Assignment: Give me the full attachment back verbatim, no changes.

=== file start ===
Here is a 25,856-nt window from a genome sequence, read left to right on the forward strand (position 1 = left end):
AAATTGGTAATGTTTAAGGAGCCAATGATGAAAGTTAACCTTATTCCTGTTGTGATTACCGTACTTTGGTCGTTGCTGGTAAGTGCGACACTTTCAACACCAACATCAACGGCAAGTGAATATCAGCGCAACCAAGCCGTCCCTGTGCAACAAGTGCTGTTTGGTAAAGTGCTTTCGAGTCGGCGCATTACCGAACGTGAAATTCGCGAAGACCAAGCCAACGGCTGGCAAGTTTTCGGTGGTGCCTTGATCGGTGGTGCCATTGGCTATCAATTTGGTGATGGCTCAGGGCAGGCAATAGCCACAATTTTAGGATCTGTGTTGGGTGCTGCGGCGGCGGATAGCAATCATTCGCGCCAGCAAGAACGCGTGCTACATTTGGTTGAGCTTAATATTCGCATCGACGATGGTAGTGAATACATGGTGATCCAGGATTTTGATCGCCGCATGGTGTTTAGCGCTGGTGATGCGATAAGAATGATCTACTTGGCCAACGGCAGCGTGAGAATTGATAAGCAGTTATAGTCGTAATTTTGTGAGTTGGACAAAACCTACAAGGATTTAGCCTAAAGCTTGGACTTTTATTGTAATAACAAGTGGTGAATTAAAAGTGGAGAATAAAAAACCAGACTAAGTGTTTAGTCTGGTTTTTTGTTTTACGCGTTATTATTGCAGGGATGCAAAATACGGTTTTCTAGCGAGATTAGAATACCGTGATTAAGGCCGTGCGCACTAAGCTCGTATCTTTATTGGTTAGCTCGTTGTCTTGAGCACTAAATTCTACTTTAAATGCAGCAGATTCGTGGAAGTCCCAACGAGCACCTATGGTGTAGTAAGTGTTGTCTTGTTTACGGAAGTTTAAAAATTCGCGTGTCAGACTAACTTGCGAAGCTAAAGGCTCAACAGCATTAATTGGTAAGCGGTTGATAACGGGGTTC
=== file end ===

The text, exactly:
Here is a 25,856-nt window from a genome sequence, read left to right on the forward strand (position 1 = left end):
AAATTGGTAATGTTTAAGGAGCCAATGATGAAAGTTAACCTTATTCCTGTTGTGATTACCGTACTTTGGTCGTTGCTGGTAAGTGCGACACTTTCAACACCAACATCAACGGCAAGTGAATATCAGCGCAACCAAGCCGTCCCTGTGCAACAAGTGCTGTTTGGTAAAGTGCTTTCGAGTCGGCGCATTACCGAACGTGAAATTCGCGAAGACCAAGCCAACGGCTGGCAAGTTTTCGGTGGTGCCTTGATCGGTGGTGCCATTGGCTATCAATTTGGTGATGGCTCAGGGCAGGCAATAGCCACAATTTTAGGATCTGTGTTGGGTGCTGCGGCGGCGGATAGCAATCATTCGCGCCAGCAAGAACGCGTGCTACATTTGGTTGAGCTTAATATTCGCATCGACGATGGTAGTGAATACATGGTGATCCAGGATTTTGATCGCCGCATGGTGTTTAGCGCTGGTGATGCGATAAGAATGATCTACTTGGCCAACGGCAGCGTGAGAATTGATAAGCAGTTATAGTCGTAATTTTGTGAGTTGGACAAAACCTACAAGGATTTAGCCTAAAGCTTGGACTTTTATTGTAATAACAAGTGGTGAATTAAAAGTGGAGAATAAAAAACCAGACTAAGTGTTTAGTCTGGTTTTTTGTTTTACGCGTTATTATTGCAGGGATGCAAAATACGGTTTTCTAGCGAGATTAGAATACCGTGATTAAGGCCGTGCGCACTAAGCTCGTATCTTTATTGGTTAGCTCGTTGTCTTGAGCACTAAATTCTACTTTAAATGCAGCAGATTCGTGGAAGTCCCAACGAGCACCTATGGTGTAGTAAGTGTTGTCTTGTTTACGGAAGTTTAAAAATTCGCGTGTCAGACTAACTTGCGAAGCTAAAGGCTCAACAGCATTAATTGGTAAGCGGTTGATAACGGGGTTC